The final film by Nobuhiko Obayashi, Labyrinth of Cinema has the late director returning to the subject of Japan’s history of warfare. If Obayashi had only made one movie — and that movie was House — he would still be celebrated. This film brings his career — and life — full circle to a small movie theater in the seaside town where Obayashi shot a dozen films in his early. years.
During an all-night showing of war movies, lightning takes three men through a cinematic journey through Japan’s history of war and the sixty years of his career.
Shot and edited his final film while Obayashi was receiving cancer treatment, this film finds the artist recreating, commenting on and even making fun of Japan’s warrior cinematic history. The boys are trying to rescue Noriko, who has tumbled into the screen. but that’s just the story skeleton for Obayashi to hang his theme of cinema being at once a seducer and a source of empty promises.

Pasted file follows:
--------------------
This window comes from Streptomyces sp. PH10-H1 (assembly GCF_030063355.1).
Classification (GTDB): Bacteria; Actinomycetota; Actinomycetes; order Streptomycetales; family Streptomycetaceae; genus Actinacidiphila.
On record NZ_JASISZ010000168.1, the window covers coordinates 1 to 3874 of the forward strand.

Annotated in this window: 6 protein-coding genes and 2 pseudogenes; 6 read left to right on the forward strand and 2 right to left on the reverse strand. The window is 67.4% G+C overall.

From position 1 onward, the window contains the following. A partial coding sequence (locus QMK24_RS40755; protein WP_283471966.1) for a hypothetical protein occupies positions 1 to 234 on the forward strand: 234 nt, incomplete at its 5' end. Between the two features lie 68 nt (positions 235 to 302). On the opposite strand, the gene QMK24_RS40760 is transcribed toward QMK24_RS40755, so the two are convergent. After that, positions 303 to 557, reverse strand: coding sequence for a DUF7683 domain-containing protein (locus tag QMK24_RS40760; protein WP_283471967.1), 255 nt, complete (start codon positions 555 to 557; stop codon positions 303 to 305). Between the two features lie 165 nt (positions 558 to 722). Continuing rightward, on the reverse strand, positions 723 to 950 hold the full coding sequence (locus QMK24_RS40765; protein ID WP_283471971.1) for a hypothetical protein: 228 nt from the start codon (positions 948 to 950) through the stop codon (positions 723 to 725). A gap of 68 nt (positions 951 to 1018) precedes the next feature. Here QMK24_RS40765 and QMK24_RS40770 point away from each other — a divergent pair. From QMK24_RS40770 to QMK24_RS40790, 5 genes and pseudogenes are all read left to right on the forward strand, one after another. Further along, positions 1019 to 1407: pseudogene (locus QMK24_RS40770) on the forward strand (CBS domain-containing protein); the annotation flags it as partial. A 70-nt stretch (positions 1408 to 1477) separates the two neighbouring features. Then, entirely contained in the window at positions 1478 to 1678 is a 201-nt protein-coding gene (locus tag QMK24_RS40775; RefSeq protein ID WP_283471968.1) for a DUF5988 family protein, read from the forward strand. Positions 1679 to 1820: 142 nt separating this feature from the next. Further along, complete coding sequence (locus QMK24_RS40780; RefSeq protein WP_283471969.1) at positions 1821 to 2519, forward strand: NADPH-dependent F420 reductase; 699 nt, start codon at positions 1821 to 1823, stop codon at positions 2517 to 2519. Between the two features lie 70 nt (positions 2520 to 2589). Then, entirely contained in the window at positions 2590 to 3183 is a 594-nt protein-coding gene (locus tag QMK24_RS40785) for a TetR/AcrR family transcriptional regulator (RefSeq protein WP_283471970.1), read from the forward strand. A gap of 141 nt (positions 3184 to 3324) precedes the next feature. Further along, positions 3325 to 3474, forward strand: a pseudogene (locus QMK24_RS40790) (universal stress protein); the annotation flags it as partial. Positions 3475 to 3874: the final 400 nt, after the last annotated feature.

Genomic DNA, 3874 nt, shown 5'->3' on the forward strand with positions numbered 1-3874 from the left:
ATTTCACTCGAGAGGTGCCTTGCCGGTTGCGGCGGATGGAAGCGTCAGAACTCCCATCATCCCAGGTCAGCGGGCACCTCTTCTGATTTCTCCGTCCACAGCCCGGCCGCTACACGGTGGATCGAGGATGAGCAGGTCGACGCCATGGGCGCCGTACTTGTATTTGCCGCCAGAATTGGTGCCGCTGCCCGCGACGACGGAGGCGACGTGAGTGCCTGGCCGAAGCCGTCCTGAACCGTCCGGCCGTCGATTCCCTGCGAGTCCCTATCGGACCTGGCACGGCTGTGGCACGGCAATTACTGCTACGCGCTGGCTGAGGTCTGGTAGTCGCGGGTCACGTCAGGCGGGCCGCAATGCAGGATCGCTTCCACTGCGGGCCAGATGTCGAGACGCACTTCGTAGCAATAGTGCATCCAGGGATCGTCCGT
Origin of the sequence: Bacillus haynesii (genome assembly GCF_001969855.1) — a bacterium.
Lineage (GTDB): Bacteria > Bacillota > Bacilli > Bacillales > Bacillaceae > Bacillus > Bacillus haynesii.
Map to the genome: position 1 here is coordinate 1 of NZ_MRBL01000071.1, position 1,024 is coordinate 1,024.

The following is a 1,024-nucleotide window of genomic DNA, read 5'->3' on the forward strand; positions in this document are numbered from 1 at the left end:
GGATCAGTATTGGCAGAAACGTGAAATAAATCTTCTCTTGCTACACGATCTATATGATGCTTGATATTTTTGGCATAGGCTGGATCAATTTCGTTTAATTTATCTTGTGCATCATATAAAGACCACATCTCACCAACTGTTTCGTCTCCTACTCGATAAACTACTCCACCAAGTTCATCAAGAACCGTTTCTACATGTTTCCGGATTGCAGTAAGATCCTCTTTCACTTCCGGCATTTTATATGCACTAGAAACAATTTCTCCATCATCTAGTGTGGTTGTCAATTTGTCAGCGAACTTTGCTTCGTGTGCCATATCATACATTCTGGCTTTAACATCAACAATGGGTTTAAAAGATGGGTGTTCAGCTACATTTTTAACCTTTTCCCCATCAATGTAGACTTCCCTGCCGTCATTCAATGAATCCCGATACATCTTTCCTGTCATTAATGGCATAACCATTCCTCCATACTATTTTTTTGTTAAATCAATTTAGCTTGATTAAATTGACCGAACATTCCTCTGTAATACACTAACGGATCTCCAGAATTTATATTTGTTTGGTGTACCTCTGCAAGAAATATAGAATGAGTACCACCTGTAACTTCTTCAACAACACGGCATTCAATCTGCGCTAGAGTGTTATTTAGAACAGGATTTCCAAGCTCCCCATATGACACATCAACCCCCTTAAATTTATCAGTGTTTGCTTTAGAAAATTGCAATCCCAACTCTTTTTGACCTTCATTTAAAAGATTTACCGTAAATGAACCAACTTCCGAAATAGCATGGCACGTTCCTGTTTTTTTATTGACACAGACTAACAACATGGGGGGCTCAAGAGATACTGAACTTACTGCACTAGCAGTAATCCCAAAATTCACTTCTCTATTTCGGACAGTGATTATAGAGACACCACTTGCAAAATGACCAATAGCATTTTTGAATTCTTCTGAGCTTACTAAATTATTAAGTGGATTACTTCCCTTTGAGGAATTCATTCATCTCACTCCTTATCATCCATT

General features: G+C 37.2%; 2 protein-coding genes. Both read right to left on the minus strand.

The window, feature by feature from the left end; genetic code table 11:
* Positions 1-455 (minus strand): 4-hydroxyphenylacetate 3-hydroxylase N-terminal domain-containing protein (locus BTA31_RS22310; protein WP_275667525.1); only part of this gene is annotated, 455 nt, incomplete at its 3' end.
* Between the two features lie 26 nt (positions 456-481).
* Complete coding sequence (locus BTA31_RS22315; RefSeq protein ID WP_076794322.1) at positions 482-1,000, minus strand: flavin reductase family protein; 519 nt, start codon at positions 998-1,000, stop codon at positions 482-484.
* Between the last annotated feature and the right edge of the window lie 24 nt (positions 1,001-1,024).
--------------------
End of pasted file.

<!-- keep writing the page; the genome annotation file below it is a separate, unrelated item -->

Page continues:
There’s also a time traveler involved, frequent appearances of animation, remembrances of other directors and the title that reminds you out loud that this is a movie, not real, but a piece of filmed art to fall into yourself, explore and wonder about your place in the world, just as the creative genius that gave it birth did, staring at the end of his life.
Somehow, this movie makes three hours feel like three minutes. Were that all experiences were this filled with promise, with joy and with inspiration that maybe we can all retain our artistic ideals like its creator.